Tales from the Cabin
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A Cabin Christmas Past

A memory born of necessity
By Mike Wilkus
Published: December 16, 2011
When I reminisce about my favorite memories of our cabin, I would have to say my favorite is the Christmas of 1992.
    Here is our story.
    We all have our hopes and dreams. For my wife, Barb, and me, one of our dreams was to own a cabin “up north.” The dream materialized in 1986, with the discovery of a newspaper ad listing a lot on the Wabana Chain of Lakes in northern Minnesota. Within weeks of the birth of our second child that September, we packed the car and headed north to check out the lot.
    We fell in love. The lot was on a beautiful lake, and the shoreline was covered in towering birch and majestic pine trees.
    Our dream quickly evolved. We purchased the property, bought a pop-up tent trailer, built a dock and constructed the most essential of required structures – a pre-modern outhouse!
    Over the next several years, we constructed the shell of our cabin, we added on to that shell, and we insulated the entire building – with the idea of using it year round.
    With the barest of necessities in place, we planned a Christmas gathering at the cabin. We had everything needed for a winter adventure: a wood burning stove, electricity and, of course, the outhouse. We packed our cars and headed north with our two sons, Grandma, Grandpa, Aunt, Uncle, and three dogs.
    The weather was typical for late December in northern Minnesota – cold. We set up a Christmas tree, added the lights and worked on homemade decorations for hours. As Christmas Eve approached, the weather was not cooperating; the cold was getting colder.
    Remember the outhouse? Well, in an attempt to temper the cold, we ran an extension cord from the cabin to the outhouse and set up a small heater.
    Fun outhouse fact: Did you know that stalactite icicles form on a toilet seat in an outhouse when it is freezing outside?
    Well, back to the holiday. Christmas Eve was a success in the eyes of the children and all involved. (By the way, it just happened that Grandpa had to use the outhouse right when Santa Claus arrived, so he missed everything.)  
    As everyone woke to a cold Christmas day morning, we noticed that the thermometer read 36 degrees below zero Fahrenheit! This was no “wind chill factor” or “feels like temperature;” it was actually 36 below zero! And no one wanted to brave the cold and make that morning trip to the outhouse.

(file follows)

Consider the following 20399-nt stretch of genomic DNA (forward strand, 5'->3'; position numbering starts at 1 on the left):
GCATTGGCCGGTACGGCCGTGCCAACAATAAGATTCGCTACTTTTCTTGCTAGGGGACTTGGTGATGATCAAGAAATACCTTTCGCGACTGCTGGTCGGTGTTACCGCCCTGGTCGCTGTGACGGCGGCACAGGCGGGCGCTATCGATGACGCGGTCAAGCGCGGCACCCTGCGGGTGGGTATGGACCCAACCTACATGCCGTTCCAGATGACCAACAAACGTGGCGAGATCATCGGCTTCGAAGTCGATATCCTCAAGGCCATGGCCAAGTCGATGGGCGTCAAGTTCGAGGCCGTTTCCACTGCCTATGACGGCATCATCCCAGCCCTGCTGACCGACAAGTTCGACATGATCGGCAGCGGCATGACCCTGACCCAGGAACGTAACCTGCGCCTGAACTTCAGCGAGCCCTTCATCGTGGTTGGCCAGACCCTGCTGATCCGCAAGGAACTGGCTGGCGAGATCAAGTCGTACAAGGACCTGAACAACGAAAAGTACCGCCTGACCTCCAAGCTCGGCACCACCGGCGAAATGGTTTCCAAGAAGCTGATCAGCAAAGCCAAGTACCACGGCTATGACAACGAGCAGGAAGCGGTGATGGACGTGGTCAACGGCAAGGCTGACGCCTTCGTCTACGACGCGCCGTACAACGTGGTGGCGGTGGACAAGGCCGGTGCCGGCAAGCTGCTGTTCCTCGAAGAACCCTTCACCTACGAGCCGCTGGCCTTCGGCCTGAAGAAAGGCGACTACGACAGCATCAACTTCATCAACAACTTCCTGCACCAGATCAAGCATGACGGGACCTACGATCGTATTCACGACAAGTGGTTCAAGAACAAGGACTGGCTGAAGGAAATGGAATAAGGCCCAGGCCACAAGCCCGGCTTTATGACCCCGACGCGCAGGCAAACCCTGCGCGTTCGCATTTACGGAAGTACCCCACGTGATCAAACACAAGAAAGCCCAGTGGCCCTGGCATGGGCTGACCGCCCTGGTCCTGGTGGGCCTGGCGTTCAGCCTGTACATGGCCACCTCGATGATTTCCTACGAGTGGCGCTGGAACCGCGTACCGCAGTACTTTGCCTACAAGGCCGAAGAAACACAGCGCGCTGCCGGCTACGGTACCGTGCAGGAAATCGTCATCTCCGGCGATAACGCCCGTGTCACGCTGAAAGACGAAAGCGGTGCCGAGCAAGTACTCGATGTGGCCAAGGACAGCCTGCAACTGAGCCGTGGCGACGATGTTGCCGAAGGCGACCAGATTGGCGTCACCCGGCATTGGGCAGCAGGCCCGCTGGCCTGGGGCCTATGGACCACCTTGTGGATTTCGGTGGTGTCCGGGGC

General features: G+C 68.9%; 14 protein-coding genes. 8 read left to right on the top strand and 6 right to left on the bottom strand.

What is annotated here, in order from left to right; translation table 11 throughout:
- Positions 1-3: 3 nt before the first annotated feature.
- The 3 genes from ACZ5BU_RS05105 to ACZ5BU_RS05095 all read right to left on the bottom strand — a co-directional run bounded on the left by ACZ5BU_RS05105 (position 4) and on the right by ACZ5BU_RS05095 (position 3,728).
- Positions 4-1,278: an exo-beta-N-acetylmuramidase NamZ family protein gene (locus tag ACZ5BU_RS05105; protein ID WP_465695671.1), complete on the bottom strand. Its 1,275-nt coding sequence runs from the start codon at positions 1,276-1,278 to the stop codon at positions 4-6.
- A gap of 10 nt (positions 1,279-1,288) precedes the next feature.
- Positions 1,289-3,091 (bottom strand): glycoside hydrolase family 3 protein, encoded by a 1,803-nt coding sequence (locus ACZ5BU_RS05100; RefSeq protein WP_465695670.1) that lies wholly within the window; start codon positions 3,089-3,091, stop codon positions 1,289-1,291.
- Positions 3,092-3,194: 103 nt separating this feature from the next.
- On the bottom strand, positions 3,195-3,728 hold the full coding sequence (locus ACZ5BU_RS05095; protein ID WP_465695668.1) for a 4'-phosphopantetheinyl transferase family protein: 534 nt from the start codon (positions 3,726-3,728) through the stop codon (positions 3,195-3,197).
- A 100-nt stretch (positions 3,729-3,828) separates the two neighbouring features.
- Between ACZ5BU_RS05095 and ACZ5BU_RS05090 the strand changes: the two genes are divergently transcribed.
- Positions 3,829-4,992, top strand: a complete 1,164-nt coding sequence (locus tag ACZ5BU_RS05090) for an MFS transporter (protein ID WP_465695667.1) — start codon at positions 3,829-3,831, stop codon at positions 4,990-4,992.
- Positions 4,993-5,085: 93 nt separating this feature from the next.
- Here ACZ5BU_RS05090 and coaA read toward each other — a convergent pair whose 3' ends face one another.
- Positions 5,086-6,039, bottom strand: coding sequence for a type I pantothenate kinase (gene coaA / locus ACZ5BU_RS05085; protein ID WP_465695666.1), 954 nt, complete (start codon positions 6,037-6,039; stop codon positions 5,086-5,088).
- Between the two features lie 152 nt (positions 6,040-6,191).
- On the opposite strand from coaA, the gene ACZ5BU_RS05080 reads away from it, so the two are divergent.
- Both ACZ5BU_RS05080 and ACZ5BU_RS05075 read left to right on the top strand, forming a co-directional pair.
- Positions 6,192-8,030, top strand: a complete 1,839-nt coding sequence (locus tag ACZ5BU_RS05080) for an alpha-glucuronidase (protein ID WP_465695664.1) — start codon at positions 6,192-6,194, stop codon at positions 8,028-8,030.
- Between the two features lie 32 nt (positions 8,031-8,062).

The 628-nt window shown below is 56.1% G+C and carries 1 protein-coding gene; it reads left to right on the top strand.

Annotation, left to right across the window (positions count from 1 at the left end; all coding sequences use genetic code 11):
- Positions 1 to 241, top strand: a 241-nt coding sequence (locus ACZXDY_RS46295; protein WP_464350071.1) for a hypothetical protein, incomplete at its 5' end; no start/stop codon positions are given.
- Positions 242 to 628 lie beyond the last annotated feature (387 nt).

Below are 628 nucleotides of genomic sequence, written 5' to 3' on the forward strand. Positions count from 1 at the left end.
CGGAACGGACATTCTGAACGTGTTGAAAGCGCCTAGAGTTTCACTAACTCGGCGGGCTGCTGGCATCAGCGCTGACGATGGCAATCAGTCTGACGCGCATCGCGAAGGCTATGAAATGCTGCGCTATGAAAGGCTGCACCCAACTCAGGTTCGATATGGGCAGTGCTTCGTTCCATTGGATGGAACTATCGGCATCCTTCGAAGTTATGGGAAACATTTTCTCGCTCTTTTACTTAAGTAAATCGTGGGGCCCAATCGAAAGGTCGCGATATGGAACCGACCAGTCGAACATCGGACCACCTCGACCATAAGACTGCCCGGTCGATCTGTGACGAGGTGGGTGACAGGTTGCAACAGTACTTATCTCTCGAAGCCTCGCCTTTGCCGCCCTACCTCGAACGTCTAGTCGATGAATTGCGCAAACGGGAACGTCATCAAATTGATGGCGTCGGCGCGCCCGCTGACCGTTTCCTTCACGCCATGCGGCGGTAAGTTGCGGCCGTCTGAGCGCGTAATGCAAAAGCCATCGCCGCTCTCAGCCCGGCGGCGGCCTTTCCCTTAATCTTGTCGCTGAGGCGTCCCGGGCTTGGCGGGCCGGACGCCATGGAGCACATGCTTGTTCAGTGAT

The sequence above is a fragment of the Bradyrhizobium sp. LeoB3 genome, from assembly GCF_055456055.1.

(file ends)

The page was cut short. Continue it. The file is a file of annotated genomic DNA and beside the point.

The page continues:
As the person voted most likely to succeed, I made the first trip to make sure the heater was working. Everyone eventually made the trip. But when Barb returned, she declared, “Never again!” And she informed me it was time to install the bathroom fixtures – no ifs, ands or buts! She is actually a true outdoorswomen, but this was the breaking point.  
    We had already purchased and stored the materials for the eventual installation the next summer, but now was as good a time as any. With the help of Grandpa and my brother-in-law Barry, we installed the toilet on Christmas day. This was no small task and took most of the day. When everything was in place, we donned our cold weather gear, grabbed the water jugs and the ax, and went down to the lake to chop a hole in the lake in order to get enough water to flush the toilet. (Running water was not yet installed.)
    After hauling water for every flush, we truly learned the value of water conservation. We quickly adopted the poem so familiar to those with rural septic systems: “This is the land of fun in the sun, and we don’t flush for number one.” This was posted in the bathroom for several years.
    So there’s my favorite cabin memory: family, Christmas, 36 below zero, stalactites on the toilet seat.
    And to top it all off, our 2-year-old son uttered a classic cabin quote: “If my butt was as big as Mom’s, I wouldn’t have to worry about falling in!”

Mike Wilkus has learned that his favorite cabin memories are not always the same as Barb’s.
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